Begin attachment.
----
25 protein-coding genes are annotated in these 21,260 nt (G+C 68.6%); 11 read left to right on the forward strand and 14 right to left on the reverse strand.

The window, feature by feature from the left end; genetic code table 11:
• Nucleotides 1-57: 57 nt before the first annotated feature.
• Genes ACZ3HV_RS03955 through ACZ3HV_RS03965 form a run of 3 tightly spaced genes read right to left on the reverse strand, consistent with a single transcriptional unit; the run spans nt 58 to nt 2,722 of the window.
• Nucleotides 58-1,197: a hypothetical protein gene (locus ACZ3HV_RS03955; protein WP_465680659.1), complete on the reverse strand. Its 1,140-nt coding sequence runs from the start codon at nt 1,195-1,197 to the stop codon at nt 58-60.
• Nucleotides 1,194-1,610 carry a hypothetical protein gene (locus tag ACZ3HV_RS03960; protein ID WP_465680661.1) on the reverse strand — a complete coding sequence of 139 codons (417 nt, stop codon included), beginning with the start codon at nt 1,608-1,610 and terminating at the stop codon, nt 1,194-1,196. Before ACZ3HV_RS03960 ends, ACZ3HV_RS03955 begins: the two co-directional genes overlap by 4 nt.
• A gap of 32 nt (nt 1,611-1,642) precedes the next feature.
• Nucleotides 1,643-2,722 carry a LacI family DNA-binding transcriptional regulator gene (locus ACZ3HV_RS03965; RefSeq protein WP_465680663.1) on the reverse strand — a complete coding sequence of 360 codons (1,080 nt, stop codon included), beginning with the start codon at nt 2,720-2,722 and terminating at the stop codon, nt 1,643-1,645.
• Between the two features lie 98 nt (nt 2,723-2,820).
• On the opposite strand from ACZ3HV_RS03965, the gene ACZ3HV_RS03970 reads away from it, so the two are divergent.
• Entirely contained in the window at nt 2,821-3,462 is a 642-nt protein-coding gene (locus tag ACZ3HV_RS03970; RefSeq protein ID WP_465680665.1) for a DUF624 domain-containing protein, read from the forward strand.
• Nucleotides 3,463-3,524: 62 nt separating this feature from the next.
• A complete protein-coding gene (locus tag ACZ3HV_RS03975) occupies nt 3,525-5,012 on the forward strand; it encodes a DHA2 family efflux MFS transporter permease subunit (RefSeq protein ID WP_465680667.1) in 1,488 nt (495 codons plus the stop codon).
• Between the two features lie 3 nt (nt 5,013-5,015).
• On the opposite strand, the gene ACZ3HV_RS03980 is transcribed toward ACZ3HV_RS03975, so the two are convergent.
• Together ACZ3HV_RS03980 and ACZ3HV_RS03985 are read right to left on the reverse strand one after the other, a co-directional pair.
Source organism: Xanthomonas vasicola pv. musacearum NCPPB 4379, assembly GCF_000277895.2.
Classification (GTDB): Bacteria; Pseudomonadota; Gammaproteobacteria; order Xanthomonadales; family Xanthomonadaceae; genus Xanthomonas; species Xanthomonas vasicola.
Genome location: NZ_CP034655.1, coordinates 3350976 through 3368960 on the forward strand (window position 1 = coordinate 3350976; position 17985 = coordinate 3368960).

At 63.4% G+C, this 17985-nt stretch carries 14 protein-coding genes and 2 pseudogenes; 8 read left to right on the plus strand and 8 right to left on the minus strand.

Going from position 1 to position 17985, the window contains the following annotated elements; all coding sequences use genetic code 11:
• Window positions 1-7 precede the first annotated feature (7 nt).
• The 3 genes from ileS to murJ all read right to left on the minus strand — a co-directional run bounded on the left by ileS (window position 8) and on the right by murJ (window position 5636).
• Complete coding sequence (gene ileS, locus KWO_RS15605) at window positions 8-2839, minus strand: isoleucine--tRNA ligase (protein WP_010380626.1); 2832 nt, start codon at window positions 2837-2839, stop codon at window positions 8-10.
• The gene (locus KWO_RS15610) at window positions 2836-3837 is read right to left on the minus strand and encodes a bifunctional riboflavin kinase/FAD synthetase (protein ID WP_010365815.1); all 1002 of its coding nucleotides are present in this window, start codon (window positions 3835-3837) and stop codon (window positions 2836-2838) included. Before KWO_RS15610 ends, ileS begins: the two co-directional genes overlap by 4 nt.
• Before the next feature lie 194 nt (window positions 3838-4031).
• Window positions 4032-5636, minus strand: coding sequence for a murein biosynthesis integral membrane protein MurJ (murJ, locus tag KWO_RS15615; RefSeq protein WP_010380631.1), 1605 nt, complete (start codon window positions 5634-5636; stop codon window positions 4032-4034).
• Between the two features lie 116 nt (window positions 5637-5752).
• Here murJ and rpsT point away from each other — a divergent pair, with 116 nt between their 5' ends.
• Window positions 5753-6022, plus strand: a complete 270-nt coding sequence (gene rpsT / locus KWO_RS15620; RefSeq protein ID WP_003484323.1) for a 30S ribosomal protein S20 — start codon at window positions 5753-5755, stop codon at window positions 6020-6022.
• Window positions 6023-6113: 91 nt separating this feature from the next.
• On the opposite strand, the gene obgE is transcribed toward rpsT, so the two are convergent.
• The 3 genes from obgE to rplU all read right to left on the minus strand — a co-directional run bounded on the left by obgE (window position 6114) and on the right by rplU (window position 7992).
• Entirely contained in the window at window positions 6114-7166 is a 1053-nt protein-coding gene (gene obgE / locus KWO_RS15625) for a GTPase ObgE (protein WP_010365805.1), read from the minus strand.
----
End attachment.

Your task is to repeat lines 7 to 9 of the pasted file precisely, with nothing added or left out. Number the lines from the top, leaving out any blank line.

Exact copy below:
• A gap of 32 nt (nt 1,611-1,642) precedes the next feature.
• Nucleotides 1,643-2,722 carry a LacI family DNA-binding transcriptional regulator gene (locus ACZ3HV_RS03965; RefSeq protein WP_465680663.1) on the reverse strand — a complete coding sequence of 360 codons (1,080 nt, stop codon included), beginning with the start codon at nt 2,720-2,722 and terminating at the stop codon, nt 1,643-1,645.
• Between the two features lie 98 nt (nt 2,723-2,820).